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Vanuatu keep 2024 T20 World Cup dream alive as hybrid wicket hailed

Patrick Matautaava's Vanuatu held firm in Sub-Regional qualifying at home on their revolutionary hybrid surface, brushing aside strong challenges from Fiji, Cook Islands and Samoa.

Not only did every team taste victory at least once in the competition to show the collective talent of the region, the surface, a mix of synthetic grass and rolled soil, proved to be a huge success in unrelenting conditions.

Tested by 12 T20Is in a week of play, the pitch played its part in providing an exciting sporting contest, with the tournament going down to the final double round robin match.

Needing a strong net run rate victory to shock the hosts and claim the trophy, Cook Islands skipper Ma'Ara Ave won the toss and elected to bowl.
















Cook Islands


2 (1 win annulled)









A maiden T20I half-century for Vanuatu prodigy Junior Kaltapau (60 off 46 balls) and top-order flashes from Nalin Nipiko (31 off 16 balls) and the skipper (37 from 21 balls) moved the game away from their rivals, whose challenge was only made more difficult by a rain delay.

Vanuatu's 160/4 from 16 overs was then adjusted to 173, meaning Ave's men needed 174 in 16 overs for victory, and an all but impossible chase in inside eight overs to overtake the hosts on net run rate.

Ave began with a boundary of his own, and his side threw everything at the favourites, only to fall 50 runs short on the DLS method.

It means Vanuatu progress to the regional final next year, joining Papua New Guinea and the Philippines. The final team for the regional final will be the winner of Sub-Regional Qualifier B next month - a three team tournament pitting Indonesia, Japan and South Korea.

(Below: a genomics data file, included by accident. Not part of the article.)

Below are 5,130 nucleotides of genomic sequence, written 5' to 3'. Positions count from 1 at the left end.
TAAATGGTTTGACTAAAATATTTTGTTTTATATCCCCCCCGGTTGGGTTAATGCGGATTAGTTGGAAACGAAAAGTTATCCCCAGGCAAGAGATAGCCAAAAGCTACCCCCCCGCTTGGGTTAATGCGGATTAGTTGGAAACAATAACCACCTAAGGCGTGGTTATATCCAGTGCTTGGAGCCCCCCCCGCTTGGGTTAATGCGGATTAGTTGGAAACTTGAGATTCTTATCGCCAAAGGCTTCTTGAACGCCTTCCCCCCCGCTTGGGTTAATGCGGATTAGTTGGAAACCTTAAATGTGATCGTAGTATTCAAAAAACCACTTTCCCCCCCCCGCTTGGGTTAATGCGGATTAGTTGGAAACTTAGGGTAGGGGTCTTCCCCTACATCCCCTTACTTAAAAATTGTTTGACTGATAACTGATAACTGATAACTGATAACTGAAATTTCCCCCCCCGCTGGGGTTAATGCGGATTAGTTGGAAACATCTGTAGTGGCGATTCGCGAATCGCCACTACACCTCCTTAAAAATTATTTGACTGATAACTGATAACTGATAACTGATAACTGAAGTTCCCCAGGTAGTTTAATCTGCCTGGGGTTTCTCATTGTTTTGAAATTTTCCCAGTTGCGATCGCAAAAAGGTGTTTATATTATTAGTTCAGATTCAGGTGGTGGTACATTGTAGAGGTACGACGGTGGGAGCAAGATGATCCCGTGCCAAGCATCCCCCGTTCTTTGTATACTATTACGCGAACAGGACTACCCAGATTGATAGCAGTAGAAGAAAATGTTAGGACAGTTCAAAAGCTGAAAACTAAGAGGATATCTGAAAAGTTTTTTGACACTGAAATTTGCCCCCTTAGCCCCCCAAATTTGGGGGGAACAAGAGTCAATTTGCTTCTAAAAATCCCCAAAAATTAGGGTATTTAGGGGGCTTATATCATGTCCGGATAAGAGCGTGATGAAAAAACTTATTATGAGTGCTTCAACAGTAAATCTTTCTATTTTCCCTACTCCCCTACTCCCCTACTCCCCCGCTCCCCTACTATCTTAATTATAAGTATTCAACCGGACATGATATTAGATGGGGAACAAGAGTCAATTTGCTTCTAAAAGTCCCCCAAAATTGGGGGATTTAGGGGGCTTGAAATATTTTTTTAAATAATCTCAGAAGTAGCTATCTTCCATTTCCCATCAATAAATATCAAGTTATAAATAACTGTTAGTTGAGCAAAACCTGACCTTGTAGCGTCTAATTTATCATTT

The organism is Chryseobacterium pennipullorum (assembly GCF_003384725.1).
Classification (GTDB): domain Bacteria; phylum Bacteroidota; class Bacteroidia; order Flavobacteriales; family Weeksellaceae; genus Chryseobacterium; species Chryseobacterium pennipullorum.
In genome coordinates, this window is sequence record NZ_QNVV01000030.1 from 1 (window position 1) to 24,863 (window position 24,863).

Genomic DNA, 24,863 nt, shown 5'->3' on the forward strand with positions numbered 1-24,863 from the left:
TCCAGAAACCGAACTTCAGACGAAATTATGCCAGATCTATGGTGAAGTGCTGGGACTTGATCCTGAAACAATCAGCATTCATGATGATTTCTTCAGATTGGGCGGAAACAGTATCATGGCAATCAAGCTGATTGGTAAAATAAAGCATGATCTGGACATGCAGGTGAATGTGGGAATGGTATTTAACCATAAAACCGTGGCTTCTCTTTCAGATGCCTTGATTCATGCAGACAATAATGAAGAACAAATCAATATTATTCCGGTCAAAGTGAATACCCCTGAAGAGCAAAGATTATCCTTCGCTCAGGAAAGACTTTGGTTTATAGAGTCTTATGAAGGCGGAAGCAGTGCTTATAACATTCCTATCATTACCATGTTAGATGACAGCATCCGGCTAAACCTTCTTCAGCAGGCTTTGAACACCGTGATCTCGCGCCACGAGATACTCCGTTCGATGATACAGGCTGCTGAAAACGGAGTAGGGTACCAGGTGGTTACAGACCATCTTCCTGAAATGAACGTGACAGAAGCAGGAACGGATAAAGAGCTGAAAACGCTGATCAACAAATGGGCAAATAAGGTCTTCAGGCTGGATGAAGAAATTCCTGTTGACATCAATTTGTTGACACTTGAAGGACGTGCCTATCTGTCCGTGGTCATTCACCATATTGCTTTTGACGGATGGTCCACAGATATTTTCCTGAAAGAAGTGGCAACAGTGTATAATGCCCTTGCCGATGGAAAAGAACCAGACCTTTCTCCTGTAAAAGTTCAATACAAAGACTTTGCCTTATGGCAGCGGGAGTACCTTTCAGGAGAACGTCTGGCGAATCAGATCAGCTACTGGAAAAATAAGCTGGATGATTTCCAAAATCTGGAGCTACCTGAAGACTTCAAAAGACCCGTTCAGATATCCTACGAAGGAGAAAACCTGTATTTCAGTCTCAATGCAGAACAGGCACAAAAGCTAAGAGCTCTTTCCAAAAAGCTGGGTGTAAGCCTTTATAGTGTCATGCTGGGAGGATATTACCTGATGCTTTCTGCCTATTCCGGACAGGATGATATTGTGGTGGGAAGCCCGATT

Vanuatu Cricket Association CEO Tim Cutler was quick to congratulate his chargers, and praised the hard work of the other three sides who enjoyed their fair share of highlights during the week.

“I am very proud of the Vanuatu team who represented our country with pride, overcoming the pressure of our first men’s international cricket on home soil for twelve years, also managing injuries to key players," Cutler said.
“It was pleasing to see the broad talent in the Pacific region and we thank the Cook Islands, Fiji and Samoan squads who were great ambassadors for their countries and the game of cricket itself."

Most importantly perhaps, the tournament was a nod to alternative surfaces, and Cutler feels their blueprint is one others can adopt if compromised by time and maintenance constraints.

"I think the event was a real win for the hybrid wicket used. It was the first time international cricket has been played on this particular pitch system, which uses a high-quality synthetic grass filled with natural clay-heavy soil, rolled to create a hard surface which wears, and responds to changes in the moisture content in the soil," Cutler said.

“For me it was definitely a ‘proof of concept’ that more international matches can be played on these style wickets, opening up more economical options to fellow Associate members who want a near-turf like experience for a fraction of the cost and time to maintain.“

Despite falling short of tournament victory, it was a prosperous campaign for the Cook Islands who claimed three wins, and with skipper Ave taking out Player of the Tournament and Best Batter honours, making 290 runs at a strike rate of 128.88. Fiji pipped the Cook Islands on net run rate for second place thanks to three wins of their own, with Seru Tupou finishing with a tournament-high 10 wickets.

Samoa finished in fourth (one win), on the losing end of two final-over thrillers at the tournament.

Sub-Regional Qualifier B begins on October 15.


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